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Ft. Hood court martial: Prosecution may rest its case today

Crime, Law and JusticeJustice SystemShootingsArmed ForcesHomicideElectionsPolitics

FT. HOOD, Texas -- Military prosecutors may rest their case Tuesday in the court martial of Maj. Nidal Malik Hasan for his 2009 shooting rampage that left 13 soldiers dead.

Hasan, 42, faces 13 charges of premeditated murder and 32 charges of attempted premeditated murder in connection with the attack Nov. 5, 2009. If convicted by the military jury of 13 officers, all of whom are Hasan’s rank or higher, he could face a death sentence.

Since the trial started two weeks ago, more than 80 witnesses have testified and hundreds of pieces of evidence have been presented. Hasan, who is representing himself, has rarely cross-examined witnesses or objected, speeding the proceedings.

Hasan’s neighbors and colleagues told jurors about what they observed in the days and hours leading up to the shootings, how the American-born Muslim spoke at morning prayers and gave away belongings. Victims testified about being shot, seeing fellow soldiers bloodied, wounded and dying. Forensic experts detailed the aftermath, how soldiers were shot as they lay wounded, one a dozen times.

The trial judge, Col. Tara Osborn,  on Monday barred most of the evidence prosecutors hoped to present of what they called Hasan’s “jihadist” motives, although they were allowed to show the jury some of his Internet searches and Web pages he visited in the days and weeks before the attack.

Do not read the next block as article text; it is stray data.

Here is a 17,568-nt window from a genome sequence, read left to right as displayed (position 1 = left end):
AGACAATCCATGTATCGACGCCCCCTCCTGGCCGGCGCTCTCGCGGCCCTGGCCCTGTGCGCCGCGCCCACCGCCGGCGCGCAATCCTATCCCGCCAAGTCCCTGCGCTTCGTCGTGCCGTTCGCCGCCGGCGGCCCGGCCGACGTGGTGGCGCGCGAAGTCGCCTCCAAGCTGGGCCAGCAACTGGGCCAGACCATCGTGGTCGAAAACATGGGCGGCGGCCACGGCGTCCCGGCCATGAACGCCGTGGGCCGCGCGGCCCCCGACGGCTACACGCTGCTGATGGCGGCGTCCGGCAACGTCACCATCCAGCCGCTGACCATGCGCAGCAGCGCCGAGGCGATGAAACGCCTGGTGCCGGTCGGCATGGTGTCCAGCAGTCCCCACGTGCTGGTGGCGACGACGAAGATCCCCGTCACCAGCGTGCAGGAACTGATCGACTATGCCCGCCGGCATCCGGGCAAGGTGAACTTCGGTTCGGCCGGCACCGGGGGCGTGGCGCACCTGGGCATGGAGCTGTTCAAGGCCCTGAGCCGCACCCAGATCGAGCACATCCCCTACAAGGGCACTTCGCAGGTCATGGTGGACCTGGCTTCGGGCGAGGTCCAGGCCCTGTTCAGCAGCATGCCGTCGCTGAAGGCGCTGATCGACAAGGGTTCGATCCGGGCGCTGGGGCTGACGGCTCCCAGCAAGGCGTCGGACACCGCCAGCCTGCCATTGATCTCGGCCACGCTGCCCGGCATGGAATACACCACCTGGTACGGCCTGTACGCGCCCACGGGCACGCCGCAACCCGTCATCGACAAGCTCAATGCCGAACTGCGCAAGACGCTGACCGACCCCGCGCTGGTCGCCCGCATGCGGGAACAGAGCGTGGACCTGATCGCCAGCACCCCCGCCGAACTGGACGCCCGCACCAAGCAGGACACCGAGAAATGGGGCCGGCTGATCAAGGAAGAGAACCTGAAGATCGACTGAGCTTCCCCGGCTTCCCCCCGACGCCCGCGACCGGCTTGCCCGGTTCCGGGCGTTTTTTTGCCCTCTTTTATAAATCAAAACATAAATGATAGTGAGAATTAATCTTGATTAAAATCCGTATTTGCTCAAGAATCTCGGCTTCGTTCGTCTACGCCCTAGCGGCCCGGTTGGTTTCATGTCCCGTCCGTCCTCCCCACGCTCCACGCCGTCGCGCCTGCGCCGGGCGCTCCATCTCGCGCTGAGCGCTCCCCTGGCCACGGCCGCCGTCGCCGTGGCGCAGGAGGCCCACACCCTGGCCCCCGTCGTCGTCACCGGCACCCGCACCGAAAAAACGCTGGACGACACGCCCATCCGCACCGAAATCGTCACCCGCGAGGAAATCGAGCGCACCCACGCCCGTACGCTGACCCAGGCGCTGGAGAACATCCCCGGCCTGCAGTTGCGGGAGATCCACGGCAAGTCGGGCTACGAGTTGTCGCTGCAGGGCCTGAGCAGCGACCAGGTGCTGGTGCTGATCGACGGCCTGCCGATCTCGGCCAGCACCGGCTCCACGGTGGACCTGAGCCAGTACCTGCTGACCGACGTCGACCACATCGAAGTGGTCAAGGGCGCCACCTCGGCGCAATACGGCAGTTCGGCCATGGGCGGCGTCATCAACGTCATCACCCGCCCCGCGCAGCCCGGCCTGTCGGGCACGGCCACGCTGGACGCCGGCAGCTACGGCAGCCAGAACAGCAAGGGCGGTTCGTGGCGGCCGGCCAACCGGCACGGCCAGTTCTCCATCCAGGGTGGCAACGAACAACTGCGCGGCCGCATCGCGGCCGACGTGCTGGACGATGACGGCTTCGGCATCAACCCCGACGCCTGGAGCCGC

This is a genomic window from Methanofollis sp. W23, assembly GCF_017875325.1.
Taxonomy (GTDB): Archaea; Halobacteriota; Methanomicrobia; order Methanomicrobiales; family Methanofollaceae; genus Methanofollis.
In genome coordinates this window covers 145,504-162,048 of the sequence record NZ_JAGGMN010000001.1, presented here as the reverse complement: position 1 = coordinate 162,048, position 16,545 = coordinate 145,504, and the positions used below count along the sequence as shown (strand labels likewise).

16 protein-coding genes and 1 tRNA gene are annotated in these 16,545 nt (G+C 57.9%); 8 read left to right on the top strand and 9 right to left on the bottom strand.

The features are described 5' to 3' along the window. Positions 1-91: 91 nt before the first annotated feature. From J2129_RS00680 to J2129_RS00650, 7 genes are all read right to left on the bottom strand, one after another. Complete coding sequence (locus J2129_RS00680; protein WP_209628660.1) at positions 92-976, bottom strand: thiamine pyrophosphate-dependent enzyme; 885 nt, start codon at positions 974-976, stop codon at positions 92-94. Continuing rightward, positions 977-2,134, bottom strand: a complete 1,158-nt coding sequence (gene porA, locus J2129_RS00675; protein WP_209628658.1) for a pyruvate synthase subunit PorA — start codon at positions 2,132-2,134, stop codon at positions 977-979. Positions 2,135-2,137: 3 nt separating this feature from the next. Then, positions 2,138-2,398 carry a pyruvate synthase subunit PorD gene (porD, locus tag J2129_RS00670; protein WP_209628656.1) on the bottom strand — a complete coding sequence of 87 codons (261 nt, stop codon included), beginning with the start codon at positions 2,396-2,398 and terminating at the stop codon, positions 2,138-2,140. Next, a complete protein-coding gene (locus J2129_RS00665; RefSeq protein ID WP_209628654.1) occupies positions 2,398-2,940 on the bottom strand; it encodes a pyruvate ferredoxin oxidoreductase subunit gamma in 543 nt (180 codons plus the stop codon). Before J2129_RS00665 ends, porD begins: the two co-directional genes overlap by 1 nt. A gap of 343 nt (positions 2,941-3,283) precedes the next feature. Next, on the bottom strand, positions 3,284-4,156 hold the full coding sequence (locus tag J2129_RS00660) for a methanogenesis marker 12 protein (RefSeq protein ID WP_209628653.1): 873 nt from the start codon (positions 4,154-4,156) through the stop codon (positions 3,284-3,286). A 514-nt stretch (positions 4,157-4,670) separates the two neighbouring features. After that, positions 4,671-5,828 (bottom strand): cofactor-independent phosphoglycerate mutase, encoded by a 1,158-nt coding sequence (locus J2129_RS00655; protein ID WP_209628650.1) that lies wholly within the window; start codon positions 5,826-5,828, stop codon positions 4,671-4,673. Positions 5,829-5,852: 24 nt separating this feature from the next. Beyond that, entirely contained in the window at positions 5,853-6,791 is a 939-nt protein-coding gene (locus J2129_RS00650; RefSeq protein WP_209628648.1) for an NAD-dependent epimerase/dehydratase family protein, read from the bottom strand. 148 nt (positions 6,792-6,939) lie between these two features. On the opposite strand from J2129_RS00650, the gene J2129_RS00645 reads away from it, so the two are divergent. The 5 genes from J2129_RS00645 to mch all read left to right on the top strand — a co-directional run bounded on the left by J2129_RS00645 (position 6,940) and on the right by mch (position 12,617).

The judge said prosecutors planned to call five witnesses Tuesday, then will probably rest their case. The day's first witness, civilian photographer Steven Bennett, showed photographs he took of Hasan during the shooting and said that, when he approached Hasan, the shooter told him he was using a paintball gun for a training.

Once the prosecution rests, Hasan plans to call a single witness whose identity has not been released. It also was unclear whether Hasan planned to testify, and how that would work, given that he is representing himself.

The judge has cautioned Hasan that he cannot use his position as his own attorney to make statements from the stand.

The jury, which includes nine colonels, three lieutenant colonels and a major, will consider all 45 counts again Hasan. A two-thirds majority is needed to convict on the murder counts, but the verdict must be unanimous for a death sentence.

The two-thirds threshold means military courts don't encounter an issue sometimes faced by civilian courts: a hung jury due to a lone holdout. But unlike civilian juries, military juries face the issue of chain of command with officers of different ranks voting independently. That’s why their votes are conducted by secret ballot, military legal experts said -- to counteract the potential influence of rank.

After deliberations, the most junior member -- in this case, the major -- collects and counts the ballots and then the jury foreman, or president, announces the verdict.

If the verdict is guilty, the case proceeds directly to sentencing. Unlike the procedure in many civilian courts, the jury will determine the sentence in this case.

If Hasan is convicted of murder, prosecutors arguing for a death sentence will have to present aggravating factors, such as multiple killings, experts said. Hasan would have a chance to respond to present mitigating factors and testimony. He has been consulting a mitigation expert hired to assist him.

If the jury does not unanimously vote for the death penalty, experts said they must vote again to determine by a three-quarters majority whether Hasan should get a life sentence with or without parole.

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